But he longed to play high school sports. Football and baseball were immediately ruled out. Because he has only one functioning kidney, Caleb said, contact sports where he would get knocked out of his chair on a frequent basis were just too dangerous.
But tennis? It's a game that Caleb has played for years, albeit in a league for wheelchair kids. And Breithaupt was more than willing to give it a try.

Christine Janssen said she's proud of Caleb for making the move.

"It takes a lot of courage to call a coach and say, 'I want to play tennis and I'm in a wheelchair,' " she said. "It was a proud moment."


Staying positive

Caleb clearly likes being on the tennis team, saying it feeds his competitive juices.

"I've very competitive," he said. "I don't take kindly to losing at all."

He also likes the social aspect of being on a high school sports team. "I'm a social person," he said. "I can't go too long without talking to someone. My teachers always say I talk too much in class."
There are some minor accommodations made that allow Caleb to compete in tennis. The biggest is Caleb is allowed two bounces before he has to hit the ball. Also, he normally plays in doubles matches, which allows him to be paired with a able-bodied partner who can help him cover the court.

It turns out that Caleb is not the only teen with a wheelchair playing high school tennis this year in southwest Michigan. There also is such a player at Lakeshore High School in Berrien County, and he and Caleb had a singles match earlier this month when the two schools had a meet.

Meanwhile, Breithaupt said he enjoys having Caleb on the team, and that he's been an inspiration to the other players.
"It's almost as good of an experience for his teammates as it is for Caleb," Breithaupt said. "It benefits everybody."

For one thing, Caleb serves as a role model in overcoming life's obstacles,  Breithaupt said. 

"Caleb is very positive" about the challenges he faces, Breithaupt said. "I give him a lot of credit."

All that said, Christine Janssen doesn't underplay the impact of Caleb's disability on his life. 

"Sometimes, people can't look past the wheelchair, and sometimes Caleb can't either," she said.

She praises Mattawan teachers and administrators for accommodating Caleb's needs, but she also says that Caleb's disability can interfere with his interactions with others, both adults and children.

One problem is people who treat Caleb with excessive kindness versus treating him as a typical kid, she said. At the other end of the spectrum, there have been times when Caleb has been teased or bullied.

And there is the obvious issue of being a competitive, sports-hungry 15-year-old boy in a wheelchair.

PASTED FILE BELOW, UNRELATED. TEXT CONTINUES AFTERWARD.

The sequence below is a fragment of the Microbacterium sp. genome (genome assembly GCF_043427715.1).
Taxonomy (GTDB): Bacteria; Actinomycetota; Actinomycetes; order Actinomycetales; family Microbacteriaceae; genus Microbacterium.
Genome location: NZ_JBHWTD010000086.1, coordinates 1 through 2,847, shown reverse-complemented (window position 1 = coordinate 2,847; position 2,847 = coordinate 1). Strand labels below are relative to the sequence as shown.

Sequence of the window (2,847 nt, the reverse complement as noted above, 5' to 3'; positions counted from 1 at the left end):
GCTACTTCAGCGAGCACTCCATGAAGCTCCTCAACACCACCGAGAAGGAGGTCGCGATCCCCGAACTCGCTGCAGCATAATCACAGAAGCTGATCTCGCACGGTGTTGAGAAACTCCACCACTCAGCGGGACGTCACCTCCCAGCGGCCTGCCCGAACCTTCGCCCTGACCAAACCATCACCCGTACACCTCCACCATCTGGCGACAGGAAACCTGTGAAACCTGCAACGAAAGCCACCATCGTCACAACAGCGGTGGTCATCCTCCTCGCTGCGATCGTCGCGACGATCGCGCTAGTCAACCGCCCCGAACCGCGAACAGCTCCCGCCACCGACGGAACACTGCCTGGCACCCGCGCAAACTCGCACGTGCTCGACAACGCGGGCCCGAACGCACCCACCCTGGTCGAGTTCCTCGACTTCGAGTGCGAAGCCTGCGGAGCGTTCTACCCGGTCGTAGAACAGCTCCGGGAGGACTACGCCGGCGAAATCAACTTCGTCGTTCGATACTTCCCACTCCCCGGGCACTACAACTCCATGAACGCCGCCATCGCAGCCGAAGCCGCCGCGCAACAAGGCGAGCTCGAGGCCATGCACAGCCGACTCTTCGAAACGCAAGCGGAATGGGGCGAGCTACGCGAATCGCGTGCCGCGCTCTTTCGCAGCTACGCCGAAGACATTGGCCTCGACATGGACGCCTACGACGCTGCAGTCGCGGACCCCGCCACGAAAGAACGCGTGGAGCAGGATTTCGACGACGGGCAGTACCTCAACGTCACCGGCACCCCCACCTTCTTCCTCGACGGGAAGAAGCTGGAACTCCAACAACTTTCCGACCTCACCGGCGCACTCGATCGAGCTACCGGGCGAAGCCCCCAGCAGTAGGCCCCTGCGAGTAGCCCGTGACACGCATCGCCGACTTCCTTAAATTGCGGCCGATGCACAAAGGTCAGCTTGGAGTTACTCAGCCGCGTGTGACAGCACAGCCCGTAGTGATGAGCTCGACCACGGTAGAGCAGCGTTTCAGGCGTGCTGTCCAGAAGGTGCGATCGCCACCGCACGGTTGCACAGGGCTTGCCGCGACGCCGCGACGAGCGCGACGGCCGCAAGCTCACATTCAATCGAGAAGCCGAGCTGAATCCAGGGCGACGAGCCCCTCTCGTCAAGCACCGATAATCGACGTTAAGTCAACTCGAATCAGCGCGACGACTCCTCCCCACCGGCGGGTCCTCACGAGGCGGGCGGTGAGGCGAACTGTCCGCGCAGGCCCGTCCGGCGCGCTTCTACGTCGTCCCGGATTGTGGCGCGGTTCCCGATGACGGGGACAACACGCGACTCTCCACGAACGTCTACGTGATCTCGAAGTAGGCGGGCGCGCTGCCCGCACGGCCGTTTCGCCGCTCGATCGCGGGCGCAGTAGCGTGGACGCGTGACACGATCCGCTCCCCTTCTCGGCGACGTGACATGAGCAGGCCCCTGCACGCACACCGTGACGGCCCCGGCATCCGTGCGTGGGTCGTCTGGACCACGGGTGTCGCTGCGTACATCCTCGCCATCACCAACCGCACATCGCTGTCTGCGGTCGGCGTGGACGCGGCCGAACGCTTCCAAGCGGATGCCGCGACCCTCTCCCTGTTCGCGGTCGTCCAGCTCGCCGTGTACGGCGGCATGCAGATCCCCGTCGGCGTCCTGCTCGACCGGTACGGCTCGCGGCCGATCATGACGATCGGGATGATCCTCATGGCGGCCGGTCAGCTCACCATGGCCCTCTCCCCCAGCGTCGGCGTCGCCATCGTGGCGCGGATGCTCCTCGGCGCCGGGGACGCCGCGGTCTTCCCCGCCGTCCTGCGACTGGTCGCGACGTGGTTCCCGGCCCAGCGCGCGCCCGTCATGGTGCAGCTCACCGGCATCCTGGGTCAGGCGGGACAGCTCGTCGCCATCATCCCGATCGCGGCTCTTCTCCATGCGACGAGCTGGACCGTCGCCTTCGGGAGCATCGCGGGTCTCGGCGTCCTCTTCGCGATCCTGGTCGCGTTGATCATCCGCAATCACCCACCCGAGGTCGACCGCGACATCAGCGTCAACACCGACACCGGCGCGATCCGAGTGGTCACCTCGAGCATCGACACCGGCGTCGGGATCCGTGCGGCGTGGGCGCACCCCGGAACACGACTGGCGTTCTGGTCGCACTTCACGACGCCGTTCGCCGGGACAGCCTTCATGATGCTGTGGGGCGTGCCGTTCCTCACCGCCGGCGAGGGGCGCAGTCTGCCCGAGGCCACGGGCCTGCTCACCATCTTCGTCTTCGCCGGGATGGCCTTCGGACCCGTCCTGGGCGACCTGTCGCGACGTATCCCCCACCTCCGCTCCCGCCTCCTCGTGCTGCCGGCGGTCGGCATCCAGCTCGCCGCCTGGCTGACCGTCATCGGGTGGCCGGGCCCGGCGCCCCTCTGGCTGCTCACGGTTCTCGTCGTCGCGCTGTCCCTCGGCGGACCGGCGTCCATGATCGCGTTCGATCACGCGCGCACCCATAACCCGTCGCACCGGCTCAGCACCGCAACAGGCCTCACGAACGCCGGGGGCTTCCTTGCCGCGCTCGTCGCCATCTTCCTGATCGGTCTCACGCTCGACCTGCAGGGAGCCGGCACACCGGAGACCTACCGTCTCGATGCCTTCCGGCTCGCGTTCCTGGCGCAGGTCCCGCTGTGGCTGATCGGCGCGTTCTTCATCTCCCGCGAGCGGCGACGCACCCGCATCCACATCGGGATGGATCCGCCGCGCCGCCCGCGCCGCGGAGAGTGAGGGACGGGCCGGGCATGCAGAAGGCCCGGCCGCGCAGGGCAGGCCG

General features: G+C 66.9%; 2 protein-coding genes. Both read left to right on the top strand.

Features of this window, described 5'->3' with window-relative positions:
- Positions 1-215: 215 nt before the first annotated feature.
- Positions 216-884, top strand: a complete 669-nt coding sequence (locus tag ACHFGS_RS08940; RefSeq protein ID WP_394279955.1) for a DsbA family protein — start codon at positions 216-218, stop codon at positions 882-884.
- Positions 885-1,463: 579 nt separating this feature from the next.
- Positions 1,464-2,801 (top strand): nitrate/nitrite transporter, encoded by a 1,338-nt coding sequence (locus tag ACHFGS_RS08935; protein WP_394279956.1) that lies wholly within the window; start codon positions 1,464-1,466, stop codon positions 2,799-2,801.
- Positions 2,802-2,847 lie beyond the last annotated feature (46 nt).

"Caleb would give anything if he could walk," his mother said.

But playing high school tennis is yet another way that Caleb "has proven that all he has to do is try" to find ways to overcome his disability, Christine Janssen said. 

"We don't really don't know what the future holds. But all he has to do is try."



Compared to sports, Caleb is much less gung-ho about schoolwork, although he says he enjoys Mattawan High School.

Like his experience on the tennis team, minor accommodations are made to address Caleb's disability during the school day. He leaves classes a little early to get his wheelchair down the hall and to an elevator before the halls get too crowded. He has a caseworker, Wilma Butler, a Mattawan special education and English teacher, who makes sure that Caleb's needs are addressed and that he stays on track academically.

CalebJanssen3On a recent Thursday, Caleb was in geometry, his final class of the day.

Teacher Ben Tomlinson had students working in groups, and Caleb chatted easily with several other students as they filled out their worksheets. Conversation drifted from geometry to the contents of a girl's purse to memories of playing basketball during middle school recess.

A reporter asked the other boys at the table for a few adjectives to describe Caleb.

"Definitely outgoing," said Shane McBride, a sophomore who has known Caleb since kindergarten. "Friendly. Awesome."

"Amazing and awesome," agreed Jeremy Smith, a Mattawan junior.

"Awesome?" Caleb laughed. "Don't be a suck up."

"No, you're legitimately awesome," Jeremy replied. "You're really easy to talk to. You're really funny."

Asked how Caleb's disability impacts students' perceptions of him, Jeremy looked perplexed.

"I've never thought of him as being different," Jeremy said. "He's just another Caleb."